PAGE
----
May 18 is HIV Vaccine Awareness Day
HIV Vaccine Awareness Day (HVAD) is observed annually on May 18th. This observance provides an opportunity to recognize and thank the many volunteers, community members, health professionals, and scientists who are working together to find a safe and effective preventive HIV vaccine. It is also a day to educate communities across the nation about the importance of preventive HIV vaccine research.
A vaccine -- also called a "shot" or "immunization" -- is a substance that teaches your body's immune system to recognize and defend against harmful viruses or bacteria.
Vaccines are given before you get infected called "preventive vaccines" or "prophylactic vaccines," and you get them while you are healthy. This allows your body to set up defenses against those dangers ahead of time. That way, you won't get sick if you're exposed to them later.
Preventive vaccines are widely used to prevent diseases like polio, chicken pox, measles, mumps, rubella, influenza (flu), hepatitis A and B, and human papillomavirus (HPV).
In addition to preventive vaccines, there are also therapeutic vaccines. These are vaccines that are designed to treat people after they already have a disease by strengthening the body's natural immune response against the disease.
There is currently no vaccine that will prevent HIV infection or treat those who have it. However, scientists are working to develop one. In 2016, an NIH-supported clinical trial that was launched to test a possible HIV vaccine. This vaccine trial, called HVTN 072, is testing whether an experimental vaccine regimen safely prevents HIV infection among South African adults.
Today, more people living with HIV than ever before have access to life-saving treatment with HIV medicines (called antiretroviral therapy or ART), which is good for their health and reduces the likelihood that they will transmit the virus to others if they adhere to their HIV medication. In addition, others who are at high risk for HIV infection have access to pre-exposure Prophylaxis (PrEP), or ART being used to prevent HIV.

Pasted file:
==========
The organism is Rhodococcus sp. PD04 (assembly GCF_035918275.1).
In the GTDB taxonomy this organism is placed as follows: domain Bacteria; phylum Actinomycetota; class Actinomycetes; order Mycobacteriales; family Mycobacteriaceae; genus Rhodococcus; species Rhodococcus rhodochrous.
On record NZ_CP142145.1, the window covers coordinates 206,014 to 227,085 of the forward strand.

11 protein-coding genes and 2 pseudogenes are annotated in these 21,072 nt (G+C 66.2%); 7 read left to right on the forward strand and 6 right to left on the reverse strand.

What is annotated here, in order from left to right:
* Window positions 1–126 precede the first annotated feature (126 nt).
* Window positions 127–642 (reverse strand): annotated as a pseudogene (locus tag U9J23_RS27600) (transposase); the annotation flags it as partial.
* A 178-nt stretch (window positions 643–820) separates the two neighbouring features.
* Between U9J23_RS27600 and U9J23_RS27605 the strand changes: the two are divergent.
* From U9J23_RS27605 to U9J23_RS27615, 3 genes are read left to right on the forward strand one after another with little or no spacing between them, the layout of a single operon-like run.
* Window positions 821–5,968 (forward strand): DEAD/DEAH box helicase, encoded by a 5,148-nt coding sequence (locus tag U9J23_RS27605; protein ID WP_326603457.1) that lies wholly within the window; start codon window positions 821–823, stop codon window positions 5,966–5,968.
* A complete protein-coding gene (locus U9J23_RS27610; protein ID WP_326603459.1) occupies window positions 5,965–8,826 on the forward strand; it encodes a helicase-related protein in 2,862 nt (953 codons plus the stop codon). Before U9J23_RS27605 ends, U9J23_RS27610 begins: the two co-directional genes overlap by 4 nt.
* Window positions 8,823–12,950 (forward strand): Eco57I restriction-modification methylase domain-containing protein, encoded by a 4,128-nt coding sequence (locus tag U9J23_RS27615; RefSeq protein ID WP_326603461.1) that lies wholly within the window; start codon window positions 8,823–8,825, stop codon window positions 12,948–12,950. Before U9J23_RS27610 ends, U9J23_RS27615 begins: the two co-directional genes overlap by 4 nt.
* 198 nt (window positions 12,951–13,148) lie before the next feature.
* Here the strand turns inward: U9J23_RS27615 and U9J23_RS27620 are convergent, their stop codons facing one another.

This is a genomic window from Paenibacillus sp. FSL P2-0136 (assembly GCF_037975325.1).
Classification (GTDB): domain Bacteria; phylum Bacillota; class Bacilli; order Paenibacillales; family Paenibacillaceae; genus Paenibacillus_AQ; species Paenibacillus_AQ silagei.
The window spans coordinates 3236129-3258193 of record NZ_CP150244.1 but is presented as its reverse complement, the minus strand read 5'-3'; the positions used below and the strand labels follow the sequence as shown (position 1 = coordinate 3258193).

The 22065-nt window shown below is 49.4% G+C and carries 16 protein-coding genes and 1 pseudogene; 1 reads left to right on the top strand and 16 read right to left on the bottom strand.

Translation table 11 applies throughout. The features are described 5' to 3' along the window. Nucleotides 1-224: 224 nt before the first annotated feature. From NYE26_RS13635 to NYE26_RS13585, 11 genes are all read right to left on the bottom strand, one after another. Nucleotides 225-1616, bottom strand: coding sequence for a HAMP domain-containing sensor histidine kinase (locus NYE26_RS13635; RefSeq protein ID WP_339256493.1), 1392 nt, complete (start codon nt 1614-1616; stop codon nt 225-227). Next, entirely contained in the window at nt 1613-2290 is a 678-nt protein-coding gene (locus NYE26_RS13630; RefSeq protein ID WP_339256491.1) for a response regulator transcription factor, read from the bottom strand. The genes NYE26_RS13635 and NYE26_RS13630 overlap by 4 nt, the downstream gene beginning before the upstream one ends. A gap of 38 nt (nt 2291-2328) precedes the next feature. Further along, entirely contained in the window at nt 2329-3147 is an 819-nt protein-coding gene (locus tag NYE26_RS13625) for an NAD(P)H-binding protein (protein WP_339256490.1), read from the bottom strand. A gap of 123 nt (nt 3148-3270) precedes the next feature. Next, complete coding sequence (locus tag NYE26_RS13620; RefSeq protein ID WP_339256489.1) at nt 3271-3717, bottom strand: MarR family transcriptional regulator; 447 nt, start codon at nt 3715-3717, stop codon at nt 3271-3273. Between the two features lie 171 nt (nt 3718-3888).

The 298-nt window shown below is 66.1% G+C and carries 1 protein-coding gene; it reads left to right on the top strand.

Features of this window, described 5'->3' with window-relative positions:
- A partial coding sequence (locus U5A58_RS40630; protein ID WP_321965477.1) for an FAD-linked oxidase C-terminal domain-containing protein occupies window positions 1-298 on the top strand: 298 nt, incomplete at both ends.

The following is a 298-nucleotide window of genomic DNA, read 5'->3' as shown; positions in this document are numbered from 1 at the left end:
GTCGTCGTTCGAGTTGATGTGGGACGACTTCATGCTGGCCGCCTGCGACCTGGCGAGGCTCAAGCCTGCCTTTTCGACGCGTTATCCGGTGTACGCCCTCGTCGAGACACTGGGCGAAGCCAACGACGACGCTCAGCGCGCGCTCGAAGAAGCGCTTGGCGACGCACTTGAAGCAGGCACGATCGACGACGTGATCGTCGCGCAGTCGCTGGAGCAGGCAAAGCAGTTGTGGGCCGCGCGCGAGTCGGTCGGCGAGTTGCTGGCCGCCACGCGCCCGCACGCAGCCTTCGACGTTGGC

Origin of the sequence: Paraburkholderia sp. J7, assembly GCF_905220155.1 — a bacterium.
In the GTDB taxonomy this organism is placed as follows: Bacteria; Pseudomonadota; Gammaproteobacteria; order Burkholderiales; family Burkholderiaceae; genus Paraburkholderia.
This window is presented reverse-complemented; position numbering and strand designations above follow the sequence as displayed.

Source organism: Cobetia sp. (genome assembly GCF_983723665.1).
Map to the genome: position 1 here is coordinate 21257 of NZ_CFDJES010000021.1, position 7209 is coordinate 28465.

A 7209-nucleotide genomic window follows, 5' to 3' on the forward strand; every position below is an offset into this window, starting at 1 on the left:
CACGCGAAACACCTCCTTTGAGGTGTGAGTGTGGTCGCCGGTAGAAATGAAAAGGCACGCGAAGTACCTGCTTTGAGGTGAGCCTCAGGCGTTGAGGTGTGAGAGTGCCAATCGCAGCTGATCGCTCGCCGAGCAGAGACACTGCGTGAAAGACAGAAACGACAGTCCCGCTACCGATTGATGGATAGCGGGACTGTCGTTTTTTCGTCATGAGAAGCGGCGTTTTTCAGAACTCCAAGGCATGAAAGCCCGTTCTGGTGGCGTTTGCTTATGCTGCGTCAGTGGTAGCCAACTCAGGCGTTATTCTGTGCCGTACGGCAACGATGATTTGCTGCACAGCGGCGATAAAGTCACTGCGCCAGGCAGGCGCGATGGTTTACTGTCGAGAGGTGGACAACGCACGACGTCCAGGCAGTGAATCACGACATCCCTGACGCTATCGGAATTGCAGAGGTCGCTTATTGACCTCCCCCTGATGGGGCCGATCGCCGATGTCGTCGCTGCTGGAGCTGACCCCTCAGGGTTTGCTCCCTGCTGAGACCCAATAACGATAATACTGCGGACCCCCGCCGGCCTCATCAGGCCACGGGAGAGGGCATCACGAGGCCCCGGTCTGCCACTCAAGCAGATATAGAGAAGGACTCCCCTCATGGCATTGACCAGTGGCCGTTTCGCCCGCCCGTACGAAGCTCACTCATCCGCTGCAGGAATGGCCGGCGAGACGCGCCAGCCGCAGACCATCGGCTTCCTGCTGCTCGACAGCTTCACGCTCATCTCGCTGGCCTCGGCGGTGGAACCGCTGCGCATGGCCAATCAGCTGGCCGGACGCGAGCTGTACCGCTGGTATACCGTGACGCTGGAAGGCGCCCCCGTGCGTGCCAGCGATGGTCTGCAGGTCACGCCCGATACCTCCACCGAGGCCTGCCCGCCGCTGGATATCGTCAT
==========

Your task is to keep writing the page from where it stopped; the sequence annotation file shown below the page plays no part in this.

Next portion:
Unfortunately, in 2015, 39,513 people were diagnosed with HIV infection in the United States, and more than 2.1 million people became newly infected with HIV worldwide. To control and ultimately end HIV globally, we need a powerful array of HIV prevention tools that are widely accessible to all who would benefit from them.
Vaccines historically have been the most effective means to prevent and even eradicate infectious diseases. They safely and cost-effectively prevent illness, disability, and death. Like smallpox and polio vaccines, a preventive HIV vaccine could help save millions of lives.
Developing safe, effective, and affordable vaccines that can prevent HIV infection in uninfected people is the best hope for controlling and ultimately ending the HIV/AIDS pandemic.
The long-term goal is to develop a safe and effective vaccine that protects people worldwide from getting infected with HIV. However, even if a vaccine only protects some people who get vaccinated, or even if it provides less than total protection, it could still have a major impact on the rates of transmission and help control the pandemic, particularly for populations at high risk of HIV infection.
A partially effective vaccine could decrease the number of people who get infected with HIV, further reducing the number of people who can pass the virus on to others. And a therapeutic vaccine could also benefit people living with HIV by helping slow the progression of the disease and preventing or delaying the onset of AIDS.
For more information, see the video below with Dr. Anthony Fauci, Director of NIH's National Institute of Allergy and Infectious Diseases (NIAID).
For more information and to find an HIV testing location near you, visit www.aids.gov/locator/